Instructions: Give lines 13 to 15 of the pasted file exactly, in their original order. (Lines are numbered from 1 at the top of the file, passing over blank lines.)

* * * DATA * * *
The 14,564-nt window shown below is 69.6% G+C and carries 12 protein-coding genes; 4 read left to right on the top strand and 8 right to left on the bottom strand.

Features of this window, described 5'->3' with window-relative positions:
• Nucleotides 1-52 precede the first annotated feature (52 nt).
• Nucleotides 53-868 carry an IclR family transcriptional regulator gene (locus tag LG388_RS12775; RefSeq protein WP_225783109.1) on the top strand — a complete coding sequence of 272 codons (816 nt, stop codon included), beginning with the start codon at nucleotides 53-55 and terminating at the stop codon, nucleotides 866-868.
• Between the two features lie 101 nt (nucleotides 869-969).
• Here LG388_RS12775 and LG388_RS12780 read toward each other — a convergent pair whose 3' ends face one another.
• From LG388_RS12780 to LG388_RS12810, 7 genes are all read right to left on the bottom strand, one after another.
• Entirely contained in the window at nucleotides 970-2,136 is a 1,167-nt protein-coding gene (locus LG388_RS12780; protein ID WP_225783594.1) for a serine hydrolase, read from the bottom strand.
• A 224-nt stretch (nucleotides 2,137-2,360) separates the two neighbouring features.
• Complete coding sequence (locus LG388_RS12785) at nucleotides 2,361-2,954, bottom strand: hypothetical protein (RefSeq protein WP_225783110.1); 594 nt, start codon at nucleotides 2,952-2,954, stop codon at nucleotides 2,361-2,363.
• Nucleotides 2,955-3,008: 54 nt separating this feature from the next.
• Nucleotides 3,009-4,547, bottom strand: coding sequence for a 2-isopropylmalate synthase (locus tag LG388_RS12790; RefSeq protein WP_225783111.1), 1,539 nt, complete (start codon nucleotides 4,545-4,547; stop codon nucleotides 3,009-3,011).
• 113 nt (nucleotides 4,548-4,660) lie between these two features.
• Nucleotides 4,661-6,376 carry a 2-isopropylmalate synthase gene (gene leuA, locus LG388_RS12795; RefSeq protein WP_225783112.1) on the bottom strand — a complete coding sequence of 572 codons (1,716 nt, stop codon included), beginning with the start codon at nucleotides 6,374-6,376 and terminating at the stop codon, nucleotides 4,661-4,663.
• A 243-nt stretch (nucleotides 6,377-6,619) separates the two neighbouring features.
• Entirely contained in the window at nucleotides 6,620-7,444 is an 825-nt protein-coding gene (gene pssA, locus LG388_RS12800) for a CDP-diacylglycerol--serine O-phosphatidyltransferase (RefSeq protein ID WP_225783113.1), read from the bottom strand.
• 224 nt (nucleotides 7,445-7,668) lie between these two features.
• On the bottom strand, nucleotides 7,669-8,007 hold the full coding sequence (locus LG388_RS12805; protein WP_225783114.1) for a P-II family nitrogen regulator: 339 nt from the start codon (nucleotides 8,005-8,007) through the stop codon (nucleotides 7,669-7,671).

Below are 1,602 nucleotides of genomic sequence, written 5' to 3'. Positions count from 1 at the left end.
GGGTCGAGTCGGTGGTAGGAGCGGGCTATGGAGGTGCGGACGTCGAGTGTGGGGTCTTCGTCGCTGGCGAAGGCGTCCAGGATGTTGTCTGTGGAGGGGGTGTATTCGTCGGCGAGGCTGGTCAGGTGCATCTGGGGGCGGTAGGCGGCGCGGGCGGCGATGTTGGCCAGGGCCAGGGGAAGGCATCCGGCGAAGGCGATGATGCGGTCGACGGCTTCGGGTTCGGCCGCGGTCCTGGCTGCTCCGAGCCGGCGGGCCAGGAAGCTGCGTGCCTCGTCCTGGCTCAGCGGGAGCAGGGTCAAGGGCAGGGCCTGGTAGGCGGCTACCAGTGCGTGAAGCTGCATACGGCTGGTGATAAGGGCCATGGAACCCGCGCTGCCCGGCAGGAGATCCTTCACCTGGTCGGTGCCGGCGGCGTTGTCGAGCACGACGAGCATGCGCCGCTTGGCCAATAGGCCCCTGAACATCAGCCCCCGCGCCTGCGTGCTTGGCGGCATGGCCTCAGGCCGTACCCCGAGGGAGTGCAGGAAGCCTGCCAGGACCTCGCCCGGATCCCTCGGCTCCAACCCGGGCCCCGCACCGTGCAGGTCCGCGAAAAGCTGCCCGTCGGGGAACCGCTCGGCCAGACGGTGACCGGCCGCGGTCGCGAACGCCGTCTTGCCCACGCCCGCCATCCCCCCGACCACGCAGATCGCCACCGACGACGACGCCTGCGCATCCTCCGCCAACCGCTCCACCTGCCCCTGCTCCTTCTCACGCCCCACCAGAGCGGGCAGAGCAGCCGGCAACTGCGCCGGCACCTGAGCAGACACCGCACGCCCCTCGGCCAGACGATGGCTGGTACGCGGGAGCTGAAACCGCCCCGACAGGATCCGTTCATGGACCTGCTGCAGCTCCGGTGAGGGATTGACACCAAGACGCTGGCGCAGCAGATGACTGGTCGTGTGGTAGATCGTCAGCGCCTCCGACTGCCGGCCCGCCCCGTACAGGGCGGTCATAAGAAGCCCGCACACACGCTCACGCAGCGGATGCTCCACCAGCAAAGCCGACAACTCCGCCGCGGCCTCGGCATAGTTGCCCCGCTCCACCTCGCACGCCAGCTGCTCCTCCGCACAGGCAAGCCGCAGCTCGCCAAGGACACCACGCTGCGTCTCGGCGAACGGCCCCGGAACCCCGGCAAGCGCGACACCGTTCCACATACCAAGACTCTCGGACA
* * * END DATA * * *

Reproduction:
• 113 nt (nucleotides 4,548-4,660) lie between these two features.
• Nucleotides 4,661-6,376 carry a 2-isopropylmalate synthase gene (gene leuA, locus LG388_RS12795; RefSeq protein WP_225783112.1) on the bottom strand — a complete coding sequence of 572 codons (1,716 nt, stop codon included), beginning with the start codon at nucleotides 6,374-6,376 and terminating at the stop codon, nucleotides 4,661-4,663.
• A 243-nt stretch (nucleotides 6,377-6,619) separates the two neighbouring features.